Elementary Japanese is something of a hidden gem. It was written for classrooms and self-learners, so you can use it in a variety of situations. You can practice reading everything you learned from WaniKani, because the kanji has no furigana!

    But the grammar explanations are the best feature of this textbook. They are thorough, but conversational. You never feel like they've been "dumbed down," yet they're not confusing either.

    A few drawbacks: romaji sticks around well past page 100 before it's dropped completely. Also, the design is on the plain side, which makes it hard to find the dividing lines between different sections like grammar explanations, dialogues, and exercises.

    For self-learners on a budget, this is one of the best values. It's packed with information and teaches it really well. And for the low price, you won't regret the purchase, even if it doesn't turn out to be your absolute favorite Japanese textbook.

    • Affordable
    • Companion CD-Rom included
    • Written for classrooms and self-learners
    • Built around grammar, not teaching situations
    • Grammar explanations are clear, concise, and thorough
    • Lots of kanji and little to no furigana
    • Takes a while to drop romaji completely
    • Design can be visually confusing at a glance

    Japanese from Zero!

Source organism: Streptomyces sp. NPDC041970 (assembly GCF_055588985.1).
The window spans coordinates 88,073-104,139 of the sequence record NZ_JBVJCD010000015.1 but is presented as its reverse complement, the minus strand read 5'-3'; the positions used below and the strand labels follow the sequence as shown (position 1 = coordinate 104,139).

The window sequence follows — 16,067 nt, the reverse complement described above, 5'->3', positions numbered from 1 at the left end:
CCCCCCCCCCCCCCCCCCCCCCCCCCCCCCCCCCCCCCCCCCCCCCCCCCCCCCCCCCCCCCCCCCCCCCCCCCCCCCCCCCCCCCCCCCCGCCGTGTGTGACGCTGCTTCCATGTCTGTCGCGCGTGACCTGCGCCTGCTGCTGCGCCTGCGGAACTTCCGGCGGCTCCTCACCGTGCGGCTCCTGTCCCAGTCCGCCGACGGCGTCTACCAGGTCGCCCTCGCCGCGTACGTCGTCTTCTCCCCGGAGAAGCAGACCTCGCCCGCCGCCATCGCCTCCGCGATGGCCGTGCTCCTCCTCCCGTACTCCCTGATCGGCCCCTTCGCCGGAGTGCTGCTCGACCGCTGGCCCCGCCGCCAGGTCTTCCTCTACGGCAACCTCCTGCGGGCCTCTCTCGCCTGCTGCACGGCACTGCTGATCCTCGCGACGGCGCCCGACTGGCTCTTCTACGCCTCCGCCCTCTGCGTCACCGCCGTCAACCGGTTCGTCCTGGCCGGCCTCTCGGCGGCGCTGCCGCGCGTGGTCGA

photo of the japanese from zero book on a table

    The Japanese from Zero! series is well-known for its easy-going style when it comes to teaching Japanese. A key feature of books in this series is the "progressive" layout, which entails mixing in Japanese characters you're supposed to know after you've been introduced to them in previous lessons. This means you will see words written in mixed romaji and hiragana in book 1, romaji and katakana in book 2, and hiragana with kanji from book 3 onward. Some people find this style of learning very intuitive while others do not. Chapters are highly organized, and the overall style feels light and fun – recently-upgraded illustrations include cute, line-drawn animals and characters. There are plenty of exercises and games inside the text to promote practice. An answer key, glossary, and even Japanese name guide can be found in the back as well.

    The material covered by this book does not follow the typical progression of most big-name textbooks and really excels at doing its own thing. Some chapters include:

    • Colors and adjectives
    • Likes and dislikes
    • Locations
    • Asking for things
    • Telling time